The variables showing important differences among the states, localities and populations are the petiole length of the second basal leaf of the flowering branch (PL2) and the number of teeth in the margin of the second basal leaf of the flowering branch (TQM). It is these two variables that McVaugh (1951) used to describe the subspecies. The stamen length, flower diameter, number of flowers per branch and thickness of fruit petiole, seed length and equatorial diameter of seed (STL, FLD, NFB and TFP, SEL, SED, respectively) variables are good descriptors of the differences between the groups. The first four variables are always used in taxonomic classifications. Variables such as SEL and SED are important for germplasm characterization because seed variables are usually stable in time and space (González-Andrés and Ortiz 1995).

The list of descriptors for cultivated species includes quantitative and qualitative characteristics. Those of Cordeiro and his collaborators (2008), who have used both types of characteristics in their analyses, are important for an understanding of the role of native and autochthonous germplasm in intra-specific variability. Methods that permit us to analyze both types of variables at the same time, and the relationships among the variables, are important in providing adequate scientific support for the results, easy interpretations of them, and maximization of the information from plant material with anthropocentric relationships.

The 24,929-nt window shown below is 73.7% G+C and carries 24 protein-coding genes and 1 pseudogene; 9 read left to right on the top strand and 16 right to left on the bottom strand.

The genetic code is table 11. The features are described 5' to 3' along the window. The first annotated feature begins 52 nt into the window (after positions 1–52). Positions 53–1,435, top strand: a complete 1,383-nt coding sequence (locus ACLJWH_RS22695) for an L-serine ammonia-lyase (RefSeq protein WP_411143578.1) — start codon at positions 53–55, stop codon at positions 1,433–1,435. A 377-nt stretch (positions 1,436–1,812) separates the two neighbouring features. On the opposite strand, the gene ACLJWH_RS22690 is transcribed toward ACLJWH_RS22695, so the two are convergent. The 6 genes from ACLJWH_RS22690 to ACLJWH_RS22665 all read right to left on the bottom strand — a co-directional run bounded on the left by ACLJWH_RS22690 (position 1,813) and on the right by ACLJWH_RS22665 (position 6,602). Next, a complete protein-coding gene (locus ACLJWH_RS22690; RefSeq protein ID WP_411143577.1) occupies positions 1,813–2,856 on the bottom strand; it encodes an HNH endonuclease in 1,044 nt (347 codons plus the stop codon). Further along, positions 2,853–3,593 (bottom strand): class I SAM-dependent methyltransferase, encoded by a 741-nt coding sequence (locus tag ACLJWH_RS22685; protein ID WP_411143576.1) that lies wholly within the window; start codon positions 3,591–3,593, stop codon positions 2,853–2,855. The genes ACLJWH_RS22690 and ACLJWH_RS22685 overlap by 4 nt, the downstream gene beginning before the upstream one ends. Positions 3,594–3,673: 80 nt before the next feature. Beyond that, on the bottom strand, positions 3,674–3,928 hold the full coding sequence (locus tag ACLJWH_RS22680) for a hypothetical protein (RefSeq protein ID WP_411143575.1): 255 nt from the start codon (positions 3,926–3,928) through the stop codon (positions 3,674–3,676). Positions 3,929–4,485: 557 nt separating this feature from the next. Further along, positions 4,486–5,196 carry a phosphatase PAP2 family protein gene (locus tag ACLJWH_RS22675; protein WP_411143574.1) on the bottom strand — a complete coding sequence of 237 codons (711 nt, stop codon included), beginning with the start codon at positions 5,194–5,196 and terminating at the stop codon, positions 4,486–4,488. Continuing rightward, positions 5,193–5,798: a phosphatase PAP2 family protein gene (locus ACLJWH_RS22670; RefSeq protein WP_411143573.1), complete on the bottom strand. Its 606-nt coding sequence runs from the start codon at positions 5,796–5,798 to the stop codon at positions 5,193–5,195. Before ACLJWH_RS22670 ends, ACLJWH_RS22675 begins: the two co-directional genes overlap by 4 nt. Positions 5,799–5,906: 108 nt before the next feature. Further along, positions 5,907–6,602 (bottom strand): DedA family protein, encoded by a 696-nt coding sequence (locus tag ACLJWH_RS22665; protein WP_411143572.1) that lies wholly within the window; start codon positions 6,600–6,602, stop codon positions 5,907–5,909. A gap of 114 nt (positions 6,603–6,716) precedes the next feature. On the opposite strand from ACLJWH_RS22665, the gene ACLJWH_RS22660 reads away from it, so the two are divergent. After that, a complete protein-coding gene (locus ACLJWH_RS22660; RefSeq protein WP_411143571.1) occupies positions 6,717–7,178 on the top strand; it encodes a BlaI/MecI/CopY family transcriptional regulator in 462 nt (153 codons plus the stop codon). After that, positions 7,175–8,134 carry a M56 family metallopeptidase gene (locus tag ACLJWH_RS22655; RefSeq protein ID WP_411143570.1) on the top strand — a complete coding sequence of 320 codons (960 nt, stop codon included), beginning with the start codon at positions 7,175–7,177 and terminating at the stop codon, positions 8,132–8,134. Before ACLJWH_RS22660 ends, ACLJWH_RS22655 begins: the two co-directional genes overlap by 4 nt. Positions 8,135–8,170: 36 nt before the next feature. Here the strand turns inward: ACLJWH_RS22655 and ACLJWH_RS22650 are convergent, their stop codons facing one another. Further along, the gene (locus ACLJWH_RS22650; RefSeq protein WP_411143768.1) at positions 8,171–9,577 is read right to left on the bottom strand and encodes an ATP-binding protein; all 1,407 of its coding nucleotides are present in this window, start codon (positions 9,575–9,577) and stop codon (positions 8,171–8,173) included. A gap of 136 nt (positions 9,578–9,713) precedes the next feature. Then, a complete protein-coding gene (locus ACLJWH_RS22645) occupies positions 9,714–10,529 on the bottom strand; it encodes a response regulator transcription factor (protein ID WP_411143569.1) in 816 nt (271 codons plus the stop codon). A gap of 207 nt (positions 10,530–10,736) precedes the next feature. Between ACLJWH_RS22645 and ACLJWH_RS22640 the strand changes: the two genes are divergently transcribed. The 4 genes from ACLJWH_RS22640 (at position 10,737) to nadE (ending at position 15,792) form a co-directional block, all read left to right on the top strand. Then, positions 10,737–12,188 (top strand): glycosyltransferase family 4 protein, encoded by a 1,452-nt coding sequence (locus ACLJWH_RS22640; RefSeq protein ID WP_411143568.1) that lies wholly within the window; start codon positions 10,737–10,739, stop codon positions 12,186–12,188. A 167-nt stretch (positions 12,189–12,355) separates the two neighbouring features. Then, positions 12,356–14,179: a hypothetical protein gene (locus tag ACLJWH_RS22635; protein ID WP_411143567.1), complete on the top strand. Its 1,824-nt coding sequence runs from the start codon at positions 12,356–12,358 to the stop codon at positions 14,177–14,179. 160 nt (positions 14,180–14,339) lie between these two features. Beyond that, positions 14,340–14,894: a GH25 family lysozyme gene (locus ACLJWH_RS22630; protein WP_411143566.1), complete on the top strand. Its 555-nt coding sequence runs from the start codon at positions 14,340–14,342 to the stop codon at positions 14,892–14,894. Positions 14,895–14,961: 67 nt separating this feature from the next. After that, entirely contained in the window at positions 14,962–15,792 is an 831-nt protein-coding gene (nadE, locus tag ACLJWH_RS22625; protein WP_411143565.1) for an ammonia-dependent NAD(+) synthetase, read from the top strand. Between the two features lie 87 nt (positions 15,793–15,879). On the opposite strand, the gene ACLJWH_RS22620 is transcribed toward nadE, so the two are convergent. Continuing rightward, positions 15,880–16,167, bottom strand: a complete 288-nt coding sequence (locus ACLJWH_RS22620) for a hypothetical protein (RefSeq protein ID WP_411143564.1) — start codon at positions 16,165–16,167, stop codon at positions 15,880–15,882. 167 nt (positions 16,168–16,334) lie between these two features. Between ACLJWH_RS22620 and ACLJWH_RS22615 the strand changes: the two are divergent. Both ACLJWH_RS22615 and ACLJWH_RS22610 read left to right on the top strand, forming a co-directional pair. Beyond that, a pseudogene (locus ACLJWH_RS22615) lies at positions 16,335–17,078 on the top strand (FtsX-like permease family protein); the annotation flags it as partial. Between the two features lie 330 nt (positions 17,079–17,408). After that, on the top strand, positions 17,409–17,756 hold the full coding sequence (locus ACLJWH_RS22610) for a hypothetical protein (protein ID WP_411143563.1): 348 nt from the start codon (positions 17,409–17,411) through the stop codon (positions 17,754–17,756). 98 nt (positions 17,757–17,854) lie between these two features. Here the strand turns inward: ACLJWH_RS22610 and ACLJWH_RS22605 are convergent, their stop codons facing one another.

Implications for the genetic resource management of the capulín

The capulín is a fruit-bearing tree widely distributed throughout the central-western region of Mexico. From our results, two ecoregions are differentiated: the populations from Tlaxcala, Querétaro and México State comprise the central region, where the capulín is used to produce fresh fruits and seeds for consumption, and the western region (Michoacán), where the species provides seeds for consumption, fresh fruit and agro-ecological services.

We consider agro-ecological service to be the direct or indirect benefits resulting from incorporating a native species under domestication into the agroecosystem. In the case of the capulín, maize producers from the area of Pátzcuaro use it as a windbreak, but they have also selected trees fructifying in August (out of season) for their windbreak walls. The consequence of this deliberate action is that the birds prefer to consume capulín fruits rather than the maize grain (a base for human food), because the fruits are bigger, sweeter and more easily available than the maize grains. The implication of this use of the capulín is that the losses in maize yield are less than would occur when the capulín is not present in the vicinity of the maize fields; therefore, the capulín acts as a distracter for potential pests. Thus, the phenotypes of capulín exhibiting delayed fructifying are valuable, and their management and conservation is part of the traditional knowledge of the community today.